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The Obama Diaspora


You can hardly blame George—a street-smart guy in one of the poorest corners of the world—for trying to capitalize on America’s fascination with the unusual lineage of its latest president. In Dreams From My Father, Barack Obama wrote of a journey of self-discovery that ultimately took him to his Kenyan roots. Almost all of his living relatives run through his father, Barack Obama Sr., whom he remembers meeting only once in Hawaii at the age of 10. Obama Sr. was born to Hussein Onyango Obama, who worked as a domestic for British employers and served in the Second World War as a cook for a British captain. Onyango came home with a photograph of a white woman (whose name has been lost to history) he claimed to have married in Burma. Onyango had three wives in Kenya: Helima, Akumu, and Sarah, the only one known to be still living.

By all accounts, Onyango was a mean-spirited man. He clashed violently with Akumu, the mother of Obama Sr. Family lore says that Akumu ran away after the birth of her third child. Little is known of the whereabouts of Obama Sr.’s sisters, Auma and Sarah.

Obama Sr., was part of the Kenyan generation that came of age with uhuru, or independence, and was a beneficiary of a scholarship program that brought him to the States. After a short marriage to Stanley Ann Dunham, the president’s mother, he earned a master’s from Harvard, returned to Kenya, and became a government economist. He had overlapping relationships with at least four different women, in keeping with accepted East African cultural practice. When the younger Barack Obama first visited Kenya in 1988, he learned that his father had experienced a series of personal and political misfortunes later in life, and had died a broken man at the age of 46. He left behind a large set of heirs, and competing factions of the family fought over his meager estate.

Dunham died in 1995 of ovarian and uterine cancer at the age of 52. She was 18 when she married Obama Sr. A few years after their divorce in 1964, Dunham met and married Lolo Soetoro, an Indonesian student who later became a geologist and oil executive. The family moved to Indonesia, where Ann would live, on and off, for the rest of her life. She studied for a Ph.D. in anthropology, and after fourteen years of research produced a 1,043-page dissertation on peasant blacksmithing in Indonesia. In December, a revised version will be republished by Duke University Press. A feature-length documentary about her life will begin shooting next year.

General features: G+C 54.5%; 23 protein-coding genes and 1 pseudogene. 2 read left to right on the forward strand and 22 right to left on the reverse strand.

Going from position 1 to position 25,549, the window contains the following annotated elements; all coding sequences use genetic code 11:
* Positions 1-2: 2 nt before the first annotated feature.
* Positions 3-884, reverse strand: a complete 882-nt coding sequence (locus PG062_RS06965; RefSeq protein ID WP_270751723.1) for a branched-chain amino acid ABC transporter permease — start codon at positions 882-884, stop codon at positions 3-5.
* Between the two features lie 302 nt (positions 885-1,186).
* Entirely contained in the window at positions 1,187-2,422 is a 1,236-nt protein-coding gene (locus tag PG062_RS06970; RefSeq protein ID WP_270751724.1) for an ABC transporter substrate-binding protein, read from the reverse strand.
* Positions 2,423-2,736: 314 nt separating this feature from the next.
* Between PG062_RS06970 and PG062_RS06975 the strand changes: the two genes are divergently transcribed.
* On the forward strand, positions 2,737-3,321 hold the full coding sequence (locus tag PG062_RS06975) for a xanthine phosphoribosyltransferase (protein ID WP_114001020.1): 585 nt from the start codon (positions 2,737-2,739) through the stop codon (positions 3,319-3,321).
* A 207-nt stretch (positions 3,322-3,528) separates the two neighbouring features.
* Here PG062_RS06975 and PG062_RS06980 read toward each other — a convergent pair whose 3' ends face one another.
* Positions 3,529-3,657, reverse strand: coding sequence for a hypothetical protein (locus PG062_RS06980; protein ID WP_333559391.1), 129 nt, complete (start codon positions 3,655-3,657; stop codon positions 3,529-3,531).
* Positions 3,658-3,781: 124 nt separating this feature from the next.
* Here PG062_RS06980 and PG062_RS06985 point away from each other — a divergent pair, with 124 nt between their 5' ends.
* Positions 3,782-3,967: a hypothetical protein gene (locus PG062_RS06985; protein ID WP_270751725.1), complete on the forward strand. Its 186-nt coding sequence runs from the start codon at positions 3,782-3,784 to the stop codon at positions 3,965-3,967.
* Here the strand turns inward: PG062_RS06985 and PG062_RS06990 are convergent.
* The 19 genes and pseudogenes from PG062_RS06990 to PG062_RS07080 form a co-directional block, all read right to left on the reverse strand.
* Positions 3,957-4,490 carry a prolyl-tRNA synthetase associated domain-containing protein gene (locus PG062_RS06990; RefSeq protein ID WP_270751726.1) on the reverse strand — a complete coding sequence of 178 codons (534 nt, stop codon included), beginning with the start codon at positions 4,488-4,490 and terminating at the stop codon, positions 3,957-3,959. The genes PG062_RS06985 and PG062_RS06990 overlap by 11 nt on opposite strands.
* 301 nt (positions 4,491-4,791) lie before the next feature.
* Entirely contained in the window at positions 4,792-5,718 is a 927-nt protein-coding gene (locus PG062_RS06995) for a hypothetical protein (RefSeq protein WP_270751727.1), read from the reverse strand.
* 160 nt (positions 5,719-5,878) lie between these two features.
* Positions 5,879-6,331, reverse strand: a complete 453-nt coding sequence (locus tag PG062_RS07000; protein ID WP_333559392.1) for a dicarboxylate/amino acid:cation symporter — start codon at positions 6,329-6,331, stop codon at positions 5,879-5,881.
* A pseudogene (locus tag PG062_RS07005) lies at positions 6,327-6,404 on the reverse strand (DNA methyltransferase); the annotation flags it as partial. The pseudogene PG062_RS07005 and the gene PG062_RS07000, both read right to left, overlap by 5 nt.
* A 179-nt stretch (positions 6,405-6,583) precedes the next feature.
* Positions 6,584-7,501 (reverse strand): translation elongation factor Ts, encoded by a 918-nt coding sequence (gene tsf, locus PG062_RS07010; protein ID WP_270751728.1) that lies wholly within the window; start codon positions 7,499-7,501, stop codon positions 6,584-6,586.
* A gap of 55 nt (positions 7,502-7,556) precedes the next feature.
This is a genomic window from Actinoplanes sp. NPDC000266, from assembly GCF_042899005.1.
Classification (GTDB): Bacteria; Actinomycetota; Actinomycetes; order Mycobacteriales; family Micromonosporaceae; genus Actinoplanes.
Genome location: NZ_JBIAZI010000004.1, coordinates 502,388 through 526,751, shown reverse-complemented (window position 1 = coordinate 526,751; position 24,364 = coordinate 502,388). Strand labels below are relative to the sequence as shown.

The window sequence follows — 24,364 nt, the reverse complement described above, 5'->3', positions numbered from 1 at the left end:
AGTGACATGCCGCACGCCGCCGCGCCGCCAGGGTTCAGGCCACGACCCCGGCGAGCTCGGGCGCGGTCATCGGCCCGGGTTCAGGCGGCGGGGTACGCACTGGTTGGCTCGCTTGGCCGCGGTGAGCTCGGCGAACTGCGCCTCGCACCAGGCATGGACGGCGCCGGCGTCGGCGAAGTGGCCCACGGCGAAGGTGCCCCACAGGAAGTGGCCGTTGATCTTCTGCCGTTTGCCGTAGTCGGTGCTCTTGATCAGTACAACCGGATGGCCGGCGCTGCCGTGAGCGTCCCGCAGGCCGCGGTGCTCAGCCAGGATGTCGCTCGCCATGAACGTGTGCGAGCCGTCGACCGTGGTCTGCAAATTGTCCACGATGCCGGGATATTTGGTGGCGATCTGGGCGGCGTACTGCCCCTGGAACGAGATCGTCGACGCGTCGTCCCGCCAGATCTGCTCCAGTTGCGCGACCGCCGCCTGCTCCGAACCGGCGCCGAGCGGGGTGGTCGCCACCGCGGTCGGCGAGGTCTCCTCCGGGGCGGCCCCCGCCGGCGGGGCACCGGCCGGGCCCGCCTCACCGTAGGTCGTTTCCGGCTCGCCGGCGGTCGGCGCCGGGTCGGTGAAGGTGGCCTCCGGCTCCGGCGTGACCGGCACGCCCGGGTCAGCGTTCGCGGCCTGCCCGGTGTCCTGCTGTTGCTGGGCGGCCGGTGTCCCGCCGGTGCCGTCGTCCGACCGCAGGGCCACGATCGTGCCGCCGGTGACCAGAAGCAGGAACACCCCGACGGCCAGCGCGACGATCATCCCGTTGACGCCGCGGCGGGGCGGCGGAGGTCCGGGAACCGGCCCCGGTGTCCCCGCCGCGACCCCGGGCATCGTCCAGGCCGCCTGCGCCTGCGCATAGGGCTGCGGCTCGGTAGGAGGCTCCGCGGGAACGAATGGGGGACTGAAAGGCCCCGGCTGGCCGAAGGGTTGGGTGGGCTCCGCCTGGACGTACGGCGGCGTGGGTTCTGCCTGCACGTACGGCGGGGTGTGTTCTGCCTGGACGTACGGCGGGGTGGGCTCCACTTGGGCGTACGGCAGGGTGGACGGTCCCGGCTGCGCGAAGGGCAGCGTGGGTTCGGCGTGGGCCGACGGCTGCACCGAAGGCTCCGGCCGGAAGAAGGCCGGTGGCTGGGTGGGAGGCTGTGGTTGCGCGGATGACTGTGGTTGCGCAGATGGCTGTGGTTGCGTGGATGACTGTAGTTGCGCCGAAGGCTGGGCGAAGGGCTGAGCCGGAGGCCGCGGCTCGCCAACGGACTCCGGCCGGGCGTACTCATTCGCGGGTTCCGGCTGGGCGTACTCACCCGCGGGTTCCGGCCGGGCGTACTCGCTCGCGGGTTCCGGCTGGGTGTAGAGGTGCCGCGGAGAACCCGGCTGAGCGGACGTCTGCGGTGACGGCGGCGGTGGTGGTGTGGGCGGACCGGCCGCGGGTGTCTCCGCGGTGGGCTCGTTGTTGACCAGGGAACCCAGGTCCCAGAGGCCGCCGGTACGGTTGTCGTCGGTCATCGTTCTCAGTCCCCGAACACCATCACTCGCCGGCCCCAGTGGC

Neither of Barack Obama’s parents, of course, lived to see their son become president. But now that he has, the background players in his family drama—half-brothers, step-grandmothers—are experiencing a disorienting measure of reflective fame. They’re doing their best to handle it, with varying degrees of grace.

The Confidante
Maya Soetoro-Ng, the child Ann Dunham had with Lolo Soetoro, is writing a children’s book premised on explaining her mother’s peripatetic life to her own 5-year-old daughter, Suhaila. Soetoro-Ng is the only sibling that Barack Obama knew growing up, and the two are close. She has played an honorary role in his administration, serving on the President’s Commission on White House Fellowships. Formerly a high-school teacher in Hawaii, she left her job this spring and is now spending part of the year in Washington, where her husband, a professor named Konrad Ng, has a fellowship at the Smithsonian Institution.

The Matriarch
Everyone remembers Obama’s tearful final visit with his maternal grandmother, who died two days before the 2008 election. But he still had another “granny,” as he calls her, back in Kenya: Mama Sarah, his octogenarian step-grandmother (Onyango’s third wife). Within hours of Obama’s victory, electricity lines were planted on the Obama-family homestead in the village of Kogelo, in western Kenya. In the African countryside, where advancement is measured by the replacement of a thatch roof with metal, this counted as a major sign, as if any were needed, that the Obamas were moving up in the world. In the afternoon, you can still see Mama Sarah, the mistress of the house, sitting under a mango tree behind a chain-link fence guarded by police. But neighbors say that the family has become somewhat reclusive of late, and Mama Sarah is no longer a regular fixture at the playground with baskets of mandazis, deep-fried dough balls, for the local children. However, for tourists who are willing to pay $500, there’s a possible answer: a round-trip package from Nairobi called the “Obamaland Weekend Break,” which features a tour of the local sights, and a potential visit with Mama Sarah.


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